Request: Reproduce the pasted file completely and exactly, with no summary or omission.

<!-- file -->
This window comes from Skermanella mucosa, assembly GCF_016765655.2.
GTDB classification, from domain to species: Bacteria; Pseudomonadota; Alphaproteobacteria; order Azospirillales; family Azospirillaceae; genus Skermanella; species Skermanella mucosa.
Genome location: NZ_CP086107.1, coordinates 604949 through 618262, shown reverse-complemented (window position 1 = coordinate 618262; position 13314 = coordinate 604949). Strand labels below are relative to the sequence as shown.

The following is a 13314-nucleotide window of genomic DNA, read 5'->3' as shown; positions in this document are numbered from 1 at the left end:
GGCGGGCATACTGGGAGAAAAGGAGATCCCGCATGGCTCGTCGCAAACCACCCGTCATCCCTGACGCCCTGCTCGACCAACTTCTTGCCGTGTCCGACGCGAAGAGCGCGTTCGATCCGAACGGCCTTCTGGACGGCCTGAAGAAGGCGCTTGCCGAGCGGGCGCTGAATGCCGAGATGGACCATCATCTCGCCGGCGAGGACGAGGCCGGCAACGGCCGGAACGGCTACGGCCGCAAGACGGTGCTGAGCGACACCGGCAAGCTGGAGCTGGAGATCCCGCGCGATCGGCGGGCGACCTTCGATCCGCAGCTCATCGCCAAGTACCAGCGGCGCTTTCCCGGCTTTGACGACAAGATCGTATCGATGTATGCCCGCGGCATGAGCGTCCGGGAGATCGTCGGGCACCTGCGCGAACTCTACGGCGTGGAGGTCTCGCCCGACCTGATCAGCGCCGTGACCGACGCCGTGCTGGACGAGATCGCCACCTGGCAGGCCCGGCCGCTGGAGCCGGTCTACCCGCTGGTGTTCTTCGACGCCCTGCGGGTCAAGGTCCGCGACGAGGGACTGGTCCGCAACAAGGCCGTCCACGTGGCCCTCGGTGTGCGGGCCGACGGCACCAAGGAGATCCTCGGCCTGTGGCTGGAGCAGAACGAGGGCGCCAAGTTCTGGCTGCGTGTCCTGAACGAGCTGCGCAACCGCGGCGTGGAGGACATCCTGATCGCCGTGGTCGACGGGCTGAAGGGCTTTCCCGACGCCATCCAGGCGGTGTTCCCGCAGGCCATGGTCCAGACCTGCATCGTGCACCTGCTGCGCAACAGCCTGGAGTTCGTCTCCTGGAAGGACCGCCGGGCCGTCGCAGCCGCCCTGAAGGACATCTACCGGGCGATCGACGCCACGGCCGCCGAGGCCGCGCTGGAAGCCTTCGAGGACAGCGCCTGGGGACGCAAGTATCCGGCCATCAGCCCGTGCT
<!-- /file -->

This window comes from Skermanella mucosa, assembly GCF_016765655.2.
GTDB classification, from domain to species: Bacteria; Pseudomonadota; Alphaproteobacteria; order Azospirillales; family Azospirillaceae; genus Skermanella; species Skermanella mucosa.
Genome location: NZ_CP086107.1, coordinates 604949 through 618262, shown reverse-complemented (window position 1 = coordinate 618262; position 13314 = coordinate 604949). Strand labels below are relative to the sequence as shown.

The following is a 13314-nucleotide window of genomic DNA, read 5'->3' as shown; positions in this document are numbered from 1 at the left end:
GGCGGGCATACTGGGAGAAAAGGAGATCCCGCATGGCTCGTCGCAAACCACCCGTCATCCCTGACGCCCTGCTCGACCAACTTCTTGCCGTGTCCGACGCGAAGAGCGCGTTCGATCCGAACGGCCTTCTGGACGGCCTGAAGAAGGCGCTTGCCGAGCGGGCGCTGAATGCCGAGATGGACCATCATCTCGCCGGCGAGGACGAGGCCGGCAACGGCCGGAACGGCTACGGCCGCAAGACGGTGCTGAGCGACACCGGCAAGCTGGAGCTGGAGATCCCGCGCGATCGGCGGGCGACCTTCGATCCGCAGCTCATCGCCAAGTACCAGCGGCGCTTTCCCGGCTTTGACGACAAGATCGTATCGATGTATGCCCGCGGCATGAGCGTCCGGGAGATCGTCGGGCACCTGCGCGAACTCTACGGCGTGGAGGTCTCGCCCGACCTGATCAGCGCCGTGACCGACGCCGTGCTGGACGAGATCGCCACCTGGCAGGCCCGGCCGCTGGAGCCGGTCTACCCGCTGGTGTTCTTCGACGCCCTGCGGGTCAAGGTCCGCGACGAGGGACTGGTCCGCAACAAGGCCGTCCACGTGGCCCTCGGTGTGCGGGCCGACGGCACCAAGGAGATCCTCGGCCTGTGGCTGGAGCAGAACGAGGGCGCCAAGTTCTGGCTGCGTGTCCTGAACGAGCTGCGCAACCGCGGCGTGGAGGACATCCTGATCGCCGTGGTCGACGGGCTGAAGGGCTTTCCCGACGCCATCCAGGCGGTGTTCCCGCAGGCCATGGTCCAGACCTGCATCGTGCACCTGCTGCGCAACAGCCTGGAGTTCGTCTCCTGGAAGGACCGCCGGGCCGTCGCAGCCGCCCTGAAGGACATCTACCGGGCGATCGACGCCACGGCCGCCGAGGCCGCGCTGGAAGCCTTCGAGGACAGCGCCTGGGGACGCAAGTATCCGGCCATCAGCCCGTGCT